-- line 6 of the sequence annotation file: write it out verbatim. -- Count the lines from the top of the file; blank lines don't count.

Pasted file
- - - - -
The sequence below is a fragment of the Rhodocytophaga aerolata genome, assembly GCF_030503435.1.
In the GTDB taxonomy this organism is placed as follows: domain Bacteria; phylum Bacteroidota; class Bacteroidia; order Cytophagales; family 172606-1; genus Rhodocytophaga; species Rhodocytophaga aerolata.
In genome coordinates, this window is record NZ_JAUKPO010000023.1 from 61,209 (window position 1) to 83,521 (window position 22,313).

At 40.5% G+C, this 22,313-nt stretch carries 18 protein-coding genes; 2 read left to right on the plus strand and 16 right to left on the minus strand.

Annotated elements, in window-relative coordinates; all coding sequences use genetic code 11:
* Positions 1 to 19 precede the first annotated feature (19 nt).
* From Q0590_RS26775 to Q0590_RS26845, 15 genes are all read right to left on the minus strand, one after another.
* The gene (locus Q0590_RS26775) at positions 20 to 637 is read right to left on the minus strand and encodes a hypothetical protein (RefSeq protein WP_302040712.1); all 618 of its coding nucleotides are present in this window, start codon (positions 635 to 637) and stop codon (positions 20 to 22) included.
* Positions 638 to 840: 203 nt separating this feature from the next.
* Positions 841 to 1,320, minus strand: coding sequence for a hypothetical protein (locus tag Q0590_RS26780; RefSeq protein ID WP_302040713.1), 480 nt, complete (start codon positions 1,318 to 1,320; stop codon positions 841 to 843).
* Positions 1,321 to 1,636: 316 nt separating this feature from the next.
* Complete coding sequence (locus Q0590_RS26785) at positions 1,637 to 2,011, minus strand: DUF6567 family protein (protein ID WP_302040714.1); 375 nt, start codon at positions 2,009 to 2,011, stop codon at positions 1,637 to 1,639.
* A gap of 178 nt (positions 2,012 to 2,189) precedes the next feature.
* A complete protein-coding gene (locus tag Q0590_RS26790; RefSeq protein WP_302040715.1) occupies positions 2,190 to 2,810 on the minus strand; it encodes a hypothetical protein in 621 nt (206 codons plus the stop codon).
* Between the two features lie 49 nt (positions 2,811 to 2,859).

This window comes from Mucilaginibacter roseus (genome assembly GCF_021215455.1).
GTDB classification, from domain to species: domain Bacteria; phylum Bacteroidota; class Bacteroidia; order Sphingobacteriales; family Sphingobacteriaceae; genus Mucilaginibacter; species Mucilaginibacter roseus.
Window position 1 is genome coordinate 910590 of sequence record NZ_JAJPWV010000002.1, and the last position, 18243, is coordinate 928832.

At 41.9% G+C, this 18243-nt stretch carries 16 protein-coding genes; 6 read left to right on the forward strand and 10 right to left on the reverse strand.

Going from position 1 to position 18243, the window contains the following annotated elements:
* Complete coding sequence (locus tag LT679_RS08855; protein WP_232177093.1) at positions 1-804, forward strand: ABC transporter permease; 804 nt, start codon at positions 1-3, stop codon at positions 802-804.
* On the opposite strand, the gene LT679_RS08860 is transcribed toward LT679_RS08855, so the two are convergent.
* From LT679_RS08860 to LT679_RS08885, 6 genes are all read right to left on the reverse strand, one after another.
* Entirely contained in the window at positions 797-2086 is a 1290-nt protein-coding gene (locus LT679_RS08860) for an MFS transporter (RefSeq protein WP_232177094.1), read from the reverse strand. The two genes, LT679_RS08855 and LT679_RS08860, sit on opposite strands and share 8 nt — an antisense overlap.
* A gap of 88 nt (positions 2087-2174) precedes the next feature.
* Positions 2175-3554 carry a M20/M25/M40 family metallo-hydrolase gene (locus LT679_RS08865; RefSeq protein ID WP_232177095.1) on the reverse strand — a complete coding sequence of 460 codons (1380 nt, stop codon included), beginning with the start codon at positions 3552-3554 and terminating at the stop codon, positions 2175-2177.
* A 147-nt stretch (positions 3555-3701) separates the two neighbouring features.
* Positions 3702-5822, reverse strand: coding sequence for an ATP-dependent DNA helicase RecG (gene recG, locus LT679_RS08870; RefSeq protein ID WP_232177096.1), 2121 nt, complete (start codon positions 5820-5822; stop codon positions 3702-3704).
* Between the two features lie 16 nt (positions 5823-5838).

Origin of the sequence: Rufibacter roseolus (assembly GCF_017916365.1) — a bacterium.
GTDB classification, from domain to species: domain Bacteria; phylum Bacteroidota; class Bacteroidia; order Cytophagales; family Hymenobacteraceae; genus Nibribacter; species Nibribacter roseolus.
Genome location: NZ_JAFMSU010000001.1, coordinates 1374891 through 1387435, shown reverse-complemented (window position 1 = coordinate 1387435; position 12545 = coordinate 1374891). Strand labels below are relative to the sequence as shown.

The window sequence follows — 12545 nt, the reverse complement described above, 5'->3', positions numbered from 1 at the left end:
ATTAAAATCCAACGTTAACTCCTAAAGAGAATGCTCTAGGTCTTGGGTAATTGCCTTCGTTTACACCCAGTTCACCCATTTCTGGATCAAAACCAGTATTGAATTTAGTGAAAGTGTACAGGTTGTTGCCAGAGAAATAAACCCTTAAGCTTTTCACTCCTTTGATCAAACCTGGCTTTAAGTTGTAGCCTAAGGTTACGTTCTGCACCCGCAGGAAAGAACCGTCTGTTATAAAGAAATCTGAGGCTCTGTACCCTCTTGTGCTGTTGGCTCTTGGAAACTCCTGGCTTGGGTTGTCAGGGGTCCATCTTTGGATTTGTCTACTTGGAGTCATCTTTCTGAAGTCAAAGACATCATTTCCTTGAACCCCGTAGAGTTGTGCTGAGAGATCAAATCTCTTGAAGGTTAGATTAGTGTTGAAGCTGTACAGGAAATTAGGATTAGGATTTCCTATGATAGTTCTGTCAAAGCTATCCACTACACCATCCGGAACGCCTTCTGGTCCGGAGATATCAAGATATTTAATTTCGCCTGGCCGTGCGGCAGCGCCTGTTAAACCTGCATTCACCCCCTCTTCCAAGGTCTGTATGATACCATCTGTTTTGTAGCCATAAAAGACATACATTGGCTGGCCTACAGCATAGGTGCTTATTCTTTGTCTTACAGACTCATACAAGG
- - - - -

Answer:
* Positions 1 to 19 precede the first annotated feature (19 nt).